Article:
How To Couchsurf Without Couchsurfing

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Have you thought about Couchsurfing?  It’s much more than just a way to get free lodging all over the world.

The Couchsurfing Project was originally founded as a community of individuals who open their homes to travelers.  It’s a place to learn, teach, and exchange with people from all over the world.  With a free place to stay, of course.

I loved the idea of Couchsurfing and wanted to try it for my first entirely solo trip, to Buenos Aires, but I didn’t want to actually surf someone’s couch.  Yes, I know that Couchsurfing is very safe — they have loads of safety measures and identity verification processes in place.  But I didn’t want to spend my trip as a houseguest.  I’m an introvert; I need privacy and alone time.

I decided to try out Couchsurfing in a limited capacity — I’d meet up with Couchsurfers, but stay in a private room at a hostel. Couchsurfing without actually Couchsurfing!

Every major destination has its own message board on the Couchsurfing site.  I started by posting a brief “Anyone want to hang out?” message on the Buenos Aires board.

Right away, I got a response: “Kate, you should come to our Thanksgiving dinner!”

That Thursday night, I went to Thanksgiving dinner in Palermo Viejo, meeting locals as well as travelers from Ecuador, Colombia, Sweden, France and the United States.  Some grew up in Buenos Aires; some were expats living in town until their visas ran out; some, like me, were just passing through.

This was my first night in Buenos Aires — not to mention South America — and although I had a fantastic time with them, I was happy to have a room of my own to return to later.  Had I not enjoyed their company, I imagine I would have been even quite relieved as well.

The next night, I joined my new Couchsurfing buds at a huge birthday party for two fellow Couchsurfers at a bar in San Telmo.  As the night before, I was welcomed enthusiastically.

I spent my days in Buenos Aires exploring the city on my own: visiting the MALBA and the Japanese Gardens, shopping in Palermo Soho, checking out the architecture in Recoleta.  That’s what I loved the most about this trip: I got to spend my days blissfully solo, and my nights with a great group of friends.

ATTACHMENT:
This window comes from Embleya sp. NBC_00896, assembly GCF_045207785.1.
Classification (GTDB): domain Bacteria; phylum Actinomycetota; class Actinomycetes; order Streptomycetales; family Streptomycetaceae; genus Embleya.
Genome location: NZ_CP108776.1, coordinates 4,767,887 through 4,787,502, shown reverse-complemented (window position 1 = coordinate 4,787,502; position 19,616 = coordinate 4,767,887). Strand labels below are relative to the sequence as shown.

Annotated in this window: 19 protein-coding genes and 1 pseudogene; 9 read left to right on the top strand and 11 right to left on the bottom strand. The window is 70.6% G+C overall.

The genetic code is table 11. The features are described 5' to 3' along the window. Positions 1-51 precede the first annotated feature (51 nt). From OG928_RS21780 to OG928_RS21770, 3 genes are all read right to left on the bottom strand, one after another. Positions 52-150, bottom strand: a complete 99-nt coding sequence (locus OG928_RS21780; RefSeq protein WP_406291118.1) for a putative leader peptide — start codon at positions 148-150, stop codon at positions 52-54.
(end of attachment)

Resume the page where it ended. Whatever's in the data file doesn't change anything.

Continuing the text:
The night after the birthday party was spent in San Telmo as well.  I went to a concert, then to a parilla — Argentine steakhouse — with two American guys, Christian and Louis, whom I met at the Thanksgiving dinner.

The night after that was Couchsurfing-free: I stuck around the hostel and later went to a milonga, or tango hall, with a few other Americans.  While the milonga was fascinating, it was a bit of a low-key night and ended quite early by Buenos Aires standards: 3:00 AM.

My fifth and final night, I rejoined the Couchsurfers at La Bomba del Tiempo, Buenos Aires’s legendary Monday night percussion show at Konex.  If you do nothing else in Buenos Aires, you must go to this show! The Couchsurfing crew loves it.

We then hit up a few bars, including an odd one in what appeared to be someone’s home.

And you know what?  There were so many Couchsurfing activities going on, I couldn’t possibly have gone to them all.  The Buenos Aires Couchsurfers are always up to something — drinking mate at an outdoor concert, going camping near Le Tigre, dancing at random bars.

Best part of all?  This isn’t an anomaly. Plenty of cities around the world have Couchsurfing circles just like this one.  One of my friends was Couchsurfing through South America for a year and he was welcomed into communities all over the continent.

Couchsurfing, at its core, isn’t about free lodging. It’s about meeting people who love travel and adventures as much as you do.  Nobody looked down on me because I wasn’t staying with them — it made no difference whatsoever.

I didn’t tell anyone at the time, but the real reason for my Buenos Aires trip was to test myself as a solo traveler: if it was a success, I would consider myself ready to travel solo long-term.  And who knows? Without Couchsurfing, my Buenos Aires trip could have been a bust.  Who knows where I’d be today?

I’d also have missed unforgettable moments like this.

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43 thoughts on “How To Couchsurf Without Couchsurfing”